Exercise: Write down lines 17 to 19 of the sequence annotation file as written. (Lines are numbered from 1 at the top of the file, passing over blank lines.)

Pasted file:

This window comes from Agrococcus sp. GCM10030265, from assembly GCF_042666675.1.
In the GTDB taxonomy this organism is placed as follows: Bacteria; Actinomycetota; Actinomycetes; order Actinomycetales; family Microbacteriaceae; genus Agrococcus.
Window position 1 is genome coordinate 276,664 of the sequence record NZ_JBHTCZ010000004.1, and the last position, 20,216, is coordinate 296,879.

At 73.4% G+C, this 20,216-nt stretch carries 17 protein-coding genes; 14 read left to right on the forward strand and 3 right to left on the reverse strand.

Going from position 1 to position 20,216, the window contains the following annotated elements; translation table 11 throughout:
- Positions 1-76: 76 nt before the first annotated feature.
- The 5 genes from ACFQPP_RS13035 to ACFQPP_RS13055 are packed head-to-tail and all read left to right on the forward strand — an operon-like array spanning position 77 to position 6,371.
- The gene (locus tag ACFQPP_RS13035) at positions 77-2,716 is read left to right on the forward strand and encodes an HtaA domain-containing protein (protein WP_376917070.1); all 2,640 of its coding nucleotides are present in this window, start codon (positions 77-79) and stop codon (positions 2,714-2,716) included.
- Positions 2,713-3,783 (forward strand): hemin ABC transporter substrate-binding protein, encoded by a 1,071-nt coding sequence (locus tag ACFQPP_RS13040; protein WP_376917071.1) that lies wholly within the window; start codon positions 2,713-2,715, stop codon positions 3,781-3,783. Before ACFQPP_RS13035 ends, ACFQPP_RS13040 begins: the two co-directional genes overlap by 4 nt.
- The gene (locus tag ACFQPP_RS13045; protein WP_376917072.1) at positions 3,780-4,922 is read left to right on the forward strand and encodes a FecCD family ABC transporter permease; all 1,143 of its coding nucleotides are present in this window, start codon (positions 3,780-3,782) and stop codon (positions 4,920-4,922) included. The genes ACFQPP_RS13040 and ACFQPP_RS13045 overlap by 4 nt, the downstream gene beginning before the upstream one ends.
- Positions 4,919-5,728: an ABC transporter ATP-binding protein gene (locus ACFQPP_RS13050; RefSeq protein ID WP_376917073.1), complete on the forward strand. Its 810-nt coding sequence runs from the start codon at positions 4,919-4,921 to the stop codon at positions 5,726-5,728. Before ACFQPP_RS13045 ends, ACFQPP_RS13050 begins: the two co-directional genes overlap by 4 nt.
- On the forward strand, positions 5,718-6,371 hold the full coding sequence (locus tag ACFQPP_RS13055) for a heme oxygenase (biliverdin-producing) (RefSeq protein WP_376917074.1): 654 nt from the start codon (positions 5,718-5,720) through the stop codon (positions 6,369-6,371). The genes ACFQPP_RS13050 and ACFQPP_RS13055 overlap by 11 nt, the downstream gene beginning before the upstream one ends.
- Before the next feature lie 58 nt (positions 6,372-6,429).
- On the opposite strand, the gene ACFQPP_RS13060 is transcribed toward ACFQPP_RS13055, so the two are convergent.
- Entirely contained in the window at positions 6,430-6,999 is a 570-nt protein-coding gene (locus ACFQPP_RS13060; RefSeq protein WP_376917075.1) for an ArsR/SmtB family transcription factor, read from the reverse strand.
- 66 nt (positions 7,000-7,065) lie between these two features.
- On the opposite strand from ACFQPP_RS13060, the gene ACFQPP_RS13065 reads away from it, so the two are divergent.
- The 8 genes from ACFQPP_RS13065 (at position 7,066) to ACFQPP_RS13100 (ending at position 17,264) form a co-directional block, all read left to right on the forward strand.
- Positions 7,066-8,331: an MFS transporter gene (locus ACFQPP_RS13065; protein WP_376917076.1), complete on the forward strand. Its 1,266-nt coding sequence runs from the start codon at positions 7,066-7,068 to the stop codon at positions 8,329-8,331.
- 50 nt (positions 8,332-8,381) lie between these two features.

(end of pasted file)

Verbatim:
- On the opposite strand from ACFQPP_RS13060, the gene ACFQPP_RS13065 reads away from it, so the two are divergent.
- The 8 genes from ACFQPP_RS13065 (at position 7,066) to ACFQPP_RS13100 (ending at position 17,264) form a co-directional block, all read left to right on the forward strand.
- Positions 7,066-8,331: an MFS transporter gene (locus ACFQPP_RS13065; protein WP_376917076.1), complete on the forward strand. Its 1,266-nt coding sequence runs from the start codon at positions 7,066-7,068 to the stop codon at positions 8,329-8,331.